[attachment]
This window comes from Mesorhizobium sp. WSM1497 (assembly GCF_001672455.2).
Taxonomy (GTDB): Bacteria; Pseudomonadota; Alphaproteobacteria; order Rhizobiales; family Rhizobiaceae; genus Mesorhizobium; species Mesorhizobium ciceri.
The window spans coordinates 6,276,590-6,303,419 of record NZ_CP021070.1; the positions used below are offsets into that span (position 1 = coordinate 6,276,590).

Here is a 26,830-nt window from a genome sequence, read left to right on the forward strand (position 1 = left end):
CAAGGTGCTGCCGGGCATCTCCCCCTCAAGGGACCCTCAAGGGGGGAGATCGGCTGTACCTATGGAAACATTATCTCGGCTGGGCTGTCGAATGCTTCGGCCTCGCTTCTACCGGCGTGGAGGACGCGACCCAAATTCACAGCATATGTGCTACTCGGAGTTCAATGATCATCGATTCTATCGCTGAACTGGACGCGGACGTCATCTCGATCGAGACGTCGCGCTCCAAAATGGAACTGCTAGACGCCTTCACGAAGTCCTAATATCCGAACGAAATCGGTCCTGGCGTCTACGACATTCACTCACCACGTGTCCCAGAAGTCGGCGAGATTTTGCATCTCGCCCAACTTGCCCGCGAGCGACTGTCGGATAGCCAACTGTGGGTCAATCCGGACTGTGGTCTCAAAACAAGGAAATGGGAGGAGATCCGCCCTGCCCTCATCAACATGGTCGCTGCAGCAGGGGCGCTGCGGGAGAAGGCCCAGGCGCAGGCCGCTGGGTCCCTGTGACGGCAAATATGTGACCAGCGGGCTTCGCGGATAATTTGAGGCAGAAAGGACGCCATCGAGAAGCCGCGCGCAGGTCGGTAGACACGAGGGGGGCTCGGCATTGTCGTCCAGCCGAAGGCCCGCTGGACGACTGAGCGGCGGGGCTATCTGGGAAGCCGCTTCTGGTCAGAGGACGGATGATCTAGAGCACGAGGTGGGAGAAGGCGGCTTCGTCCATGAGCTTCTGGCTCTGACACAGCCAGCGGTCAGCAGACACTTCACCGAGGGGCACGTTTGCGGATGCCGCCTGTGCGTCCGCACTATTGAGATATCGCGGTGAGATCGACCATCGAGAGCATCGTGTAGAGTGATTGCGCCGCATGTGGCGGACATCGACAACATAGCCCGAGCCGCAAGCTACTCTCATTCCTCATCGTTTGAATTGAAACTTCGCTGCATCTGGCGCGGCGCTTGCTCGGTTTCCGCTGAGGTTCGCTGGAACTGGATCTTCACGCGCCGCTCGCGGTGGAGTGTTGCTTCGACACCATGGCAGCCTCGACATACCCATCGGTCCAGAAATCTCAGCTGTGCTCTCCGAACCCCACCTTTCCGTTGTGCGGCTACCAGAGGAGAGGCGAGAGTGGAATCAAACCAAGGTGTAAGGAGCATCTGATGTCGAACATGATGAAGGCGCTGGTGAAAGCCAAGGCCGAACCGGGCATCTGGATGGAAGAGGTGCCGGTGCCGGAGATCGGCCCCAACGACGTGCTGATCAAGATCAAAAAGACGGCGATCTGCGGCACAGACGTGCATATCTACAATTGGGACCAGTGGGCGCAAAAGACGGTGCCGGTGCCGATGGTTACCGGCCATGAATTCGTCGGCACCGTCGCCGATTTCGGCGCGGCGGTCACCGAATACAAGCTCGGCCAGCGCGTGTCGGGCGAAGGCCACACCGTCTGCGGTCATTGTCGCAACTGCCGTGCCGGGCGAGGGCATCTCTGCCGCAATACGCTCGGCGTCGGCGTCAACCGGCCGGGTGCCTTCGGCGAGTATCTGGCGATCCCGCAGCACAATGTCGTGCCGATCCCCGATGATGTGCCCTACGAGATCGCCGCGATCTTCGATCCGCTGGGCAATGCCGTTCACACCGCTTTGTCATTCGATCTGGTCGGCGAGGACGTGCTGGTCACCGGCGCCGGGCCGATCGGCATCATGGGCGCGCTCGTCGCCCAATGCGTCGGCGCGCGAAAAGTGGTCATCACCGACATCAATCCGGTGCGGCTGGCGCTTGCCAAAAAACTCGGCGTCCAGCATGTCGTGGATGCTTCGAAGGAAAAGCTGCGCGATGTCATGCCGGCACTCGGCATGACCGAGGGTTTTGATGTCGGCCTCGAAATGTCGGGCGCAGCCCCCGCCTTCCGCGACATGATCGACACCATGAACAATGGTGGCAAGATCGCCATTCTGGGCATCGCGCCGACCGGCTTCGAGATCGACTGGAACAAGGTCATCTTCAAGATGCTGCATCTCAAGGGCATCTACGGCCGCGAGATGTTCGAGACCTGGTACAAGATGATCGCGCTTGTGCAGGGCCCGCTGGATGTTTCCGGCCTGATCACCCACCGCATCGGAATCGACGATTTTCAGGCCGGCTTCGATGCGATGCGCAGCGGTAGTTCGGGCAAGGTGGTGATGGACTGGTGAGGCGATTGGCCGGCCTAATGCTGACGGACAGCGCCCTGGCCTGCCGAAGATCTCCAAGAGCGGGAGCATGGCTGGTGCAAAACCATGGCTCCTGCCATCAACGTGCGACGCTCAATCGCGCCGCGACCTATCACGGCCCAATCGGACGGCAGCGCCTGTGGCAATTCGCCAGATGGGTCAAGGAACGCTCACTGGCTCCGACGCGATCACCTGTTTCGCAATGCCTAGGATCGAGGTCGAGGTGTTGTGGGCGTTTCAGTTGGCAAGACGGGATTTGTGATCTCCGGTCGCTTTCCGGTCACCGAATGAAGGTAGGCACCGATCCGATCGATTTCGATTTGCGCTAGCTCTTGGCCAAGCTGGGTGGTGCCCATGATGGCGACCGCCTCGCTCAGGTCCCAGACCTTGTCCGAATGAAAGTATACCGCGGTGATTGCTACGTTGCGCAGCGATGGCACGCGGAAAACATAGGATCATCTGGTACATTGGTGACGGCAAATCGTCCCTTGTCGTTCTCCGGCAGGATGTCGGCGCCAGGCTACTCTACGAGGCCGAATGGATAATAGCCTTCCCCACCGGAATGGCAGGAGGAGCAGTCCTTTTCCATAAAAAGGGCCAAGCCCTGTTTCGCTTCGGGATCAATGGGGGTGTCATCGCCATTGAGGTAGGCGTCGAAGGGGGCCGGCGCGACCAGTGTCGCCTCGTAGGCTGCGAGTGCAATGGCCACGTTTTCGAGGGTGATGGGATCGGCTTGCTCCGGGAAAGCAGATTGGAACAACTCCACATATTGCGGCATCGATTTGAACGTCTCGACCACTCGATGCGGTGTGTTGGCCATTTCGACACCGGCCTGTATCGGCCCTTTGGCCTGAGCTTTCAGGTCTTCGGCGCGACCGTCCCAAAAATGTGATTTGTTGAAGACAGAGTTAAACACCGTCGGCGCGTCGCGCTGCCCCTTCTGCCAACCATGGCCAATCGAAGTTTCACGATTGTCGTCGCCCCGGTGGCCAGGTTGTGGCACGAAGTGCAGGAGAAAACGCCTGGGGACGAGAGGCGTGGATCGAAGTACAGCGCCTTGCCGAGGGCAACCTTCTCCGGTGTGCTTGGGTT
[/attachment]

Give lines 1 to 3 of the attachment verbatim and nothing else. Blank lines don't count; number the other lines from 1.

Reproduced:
This window comes from Mesorhizobium sp. WSM1497 (assembly GCF_001672455.2).
Taxonomy (GTDB): Bacteria; Pseudomonadota; Alphaproteobacteria; order Rhizobiales; family Rhizobiaceae; genus Mesorhizobium; species Mesorhizobium ciceri.
The window spans coordinates 6,276,590-6,303,419 of record NZ_CP021070.1; the positions used below are offsets into that span (position 1 = coordinate 6,276,590).